This new arrangement allows the camera introducer catheter to rotate about its longitudinal axis, whereby to advance the introducer (and hence the endoscope) within the colon; at the same time, however, inasmuch as rotation of the camera introducer catheter is not transferred to the endoscope, the endoscope (and hence all of its associated input and output connections) remains rotationally stationary. As a result, the new camera introducer catheter allows the medical practitioner to hold the proximal end of the endoscope in the customary manner, i.e., rotationally fixed, yet to deploy the endoscope using the rotate-to-advance methodology of the present invention. This is a significant advance in the art.
Looking at next at
In one form of the invention, camera introducer catheter 600 is preferably substantially the same as the camera introducer catheter 500 described above, except for the provision and use of the rotary coupling 605 which will hereinafter be discussed in further detail. More particularly, camera introducer catheter 600 generally comprises a tube 610 upon which is formed a helical thread 615. Tube 610 has sufficient rigidity that rotation applied to the proximal end of the tube will be transmitted to the distal end of the tube; at the same time, tube 610 also has sufficient flexibility that the tube may bend around curves in the colon. Furthermore, helical thread 615 has a geometry such that when the camera introducer catheter 600 is positioned within the colon, rotation of the proximal end of the catheter will cause helical thread 615 to pull the camera introducer catheter 600 along the colon, in the rotate-to-advance fashion of the present invention.
As referred to above, camera introducer catheter 600 includes the rotary coupling 605. Rotary coupling 605 is rotatably attached to the distal end of tube 610, such that the rotary coupling may rotate freely about the axis of the tube while being fixed, longitudinally, to the tube.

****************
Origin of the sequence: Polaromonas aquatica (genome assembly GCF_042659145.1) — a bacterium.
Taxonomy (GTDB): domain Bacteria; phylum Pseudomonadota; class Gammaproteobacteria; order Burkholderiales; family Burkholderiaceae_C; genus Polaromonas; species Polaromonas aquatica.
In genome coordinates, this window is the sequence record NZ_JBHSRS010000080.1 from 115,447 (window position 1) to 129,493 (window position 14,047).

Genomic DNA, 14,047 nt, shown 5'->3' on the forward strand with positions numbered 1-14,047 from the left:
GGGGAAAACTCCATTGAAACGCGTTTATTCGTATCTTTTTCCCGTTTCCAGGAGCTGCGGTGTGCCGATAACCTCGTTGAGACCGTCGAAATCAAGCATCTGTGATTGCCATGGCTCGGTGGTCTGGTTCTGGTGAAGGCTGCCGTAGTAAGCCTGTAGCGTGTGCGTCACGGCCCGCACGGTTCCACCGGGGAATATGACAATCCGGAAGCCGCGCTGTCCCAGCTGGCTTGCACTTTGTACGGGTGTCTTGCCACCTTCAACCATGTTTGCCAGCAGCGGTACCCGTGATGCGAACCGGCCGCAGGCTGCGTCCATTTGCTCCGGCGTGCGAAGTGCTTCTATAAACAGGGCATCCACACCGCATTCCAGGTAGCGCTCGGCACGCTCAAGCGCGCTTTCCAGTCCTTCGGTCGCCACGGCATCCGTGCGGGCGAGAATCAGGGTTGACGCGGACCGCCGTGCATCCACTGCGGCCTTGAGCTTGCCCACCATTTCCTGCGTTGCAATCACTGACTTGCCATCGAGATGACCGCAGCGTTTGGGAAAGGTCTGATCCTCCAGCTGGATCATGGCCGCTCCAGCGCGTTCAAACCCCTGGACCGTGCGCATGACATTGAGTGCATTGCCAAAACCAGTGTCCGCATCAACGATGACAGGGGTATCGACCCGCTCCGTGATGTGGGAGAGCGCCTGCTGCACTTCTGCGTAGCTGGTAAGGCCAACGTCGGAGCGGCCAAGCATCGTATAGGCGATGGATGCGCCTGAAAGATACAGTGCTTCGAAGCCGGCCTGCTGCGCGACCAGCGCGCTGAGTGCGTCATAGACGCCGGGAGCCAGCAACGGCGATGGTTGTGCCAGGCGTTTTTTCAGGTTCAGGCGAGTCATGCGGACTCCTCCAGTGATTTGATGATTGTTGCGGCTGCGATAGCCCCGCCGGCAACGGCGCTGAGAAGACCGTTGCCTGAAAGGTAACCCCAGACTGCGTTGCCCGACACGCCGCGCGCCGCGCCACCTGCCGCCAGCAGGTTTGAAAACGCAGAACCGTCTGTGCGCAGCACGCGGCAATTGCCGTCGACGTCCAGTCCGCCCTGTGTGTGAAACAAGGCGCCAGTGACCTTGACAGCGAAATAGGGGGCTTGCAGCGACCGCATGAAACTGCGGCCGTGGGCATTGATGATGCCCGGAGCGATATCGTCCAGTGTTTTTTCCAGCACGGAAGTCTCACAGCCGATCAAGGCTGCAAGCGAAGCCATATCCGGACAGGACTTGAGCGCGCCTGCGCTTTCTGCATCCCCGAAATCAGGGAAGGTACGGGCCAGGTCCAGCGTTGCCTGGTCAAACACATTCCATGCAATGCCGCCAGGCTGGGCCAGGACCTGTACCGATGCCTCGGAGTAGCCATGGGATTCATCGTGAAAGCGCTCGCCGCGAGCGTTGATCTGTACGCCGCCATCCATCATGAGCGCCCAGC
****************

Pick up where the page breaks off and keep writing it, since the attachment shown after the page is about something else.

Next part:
Preferably camera introducer catheter 600 is constructed so as to minimize friction between rotary coupling 605 and tube 610 when tube 610 is rotated. For example, low friction bushings or bearings may be used, and/or appropriate lubricants and/or coatings may be applied to contacting surfaces.
The joinder between rotary coupling 605 and tube 610 may be sealed to prevent fluid infiltration. A design addressing this feature may include labyrinth, point-contact and wiper configurations. See, for example,
The camera assembly or endoscope 700 is intended to be secured to rotary coupling 605 so that the endoscope will be longitudinally fixed to camera introducer catheter 600 but free to rotate relative to the camera introducer catheter. By way of example but not limitation, camera assembly or endoscope 700 may be mounted to rotary coupling 605 by means of a set screw 630 which causes a protective ring liner 635 into binding engagement with endoscope 700. Access to set screw 630 may be through an opening 640 in tube 610.
As a result of the foregoing construction, camera assembly or endoscope 700 may be secured to rotary coupling 605 of camera introducer catheter 600 whereby, when the camera introducer catheter 600 is thereafter placed within the colon and the proximal end of the catheter's tube 610 is rotated, the distal end of tube 610 will turn, whereby helical thread 615 will pull the catheter (and hence endoscope 700) distally along the colon. At the same time, however, inasmuch as rotary coupling 605 is free to rotate with respect to tube 610, endoscope 700 will remain rotationally stationary with respect to the rotating catheter. In this way, endoscope 700 may be advanced within the colon using the rotate-to-advance technique of the present invention, without requiring any corresponding rotation of the endoscope itself. As a result, the medical practitioner will be able to maintain effective visualization of the colon as the endoscope is advanced within the colon. Furthermore, inasmuch as the endoscope per se does not to rotate, the endoscope's umbilage connection (e.g., light, electrical, fluid, etc.) are significantly simplified.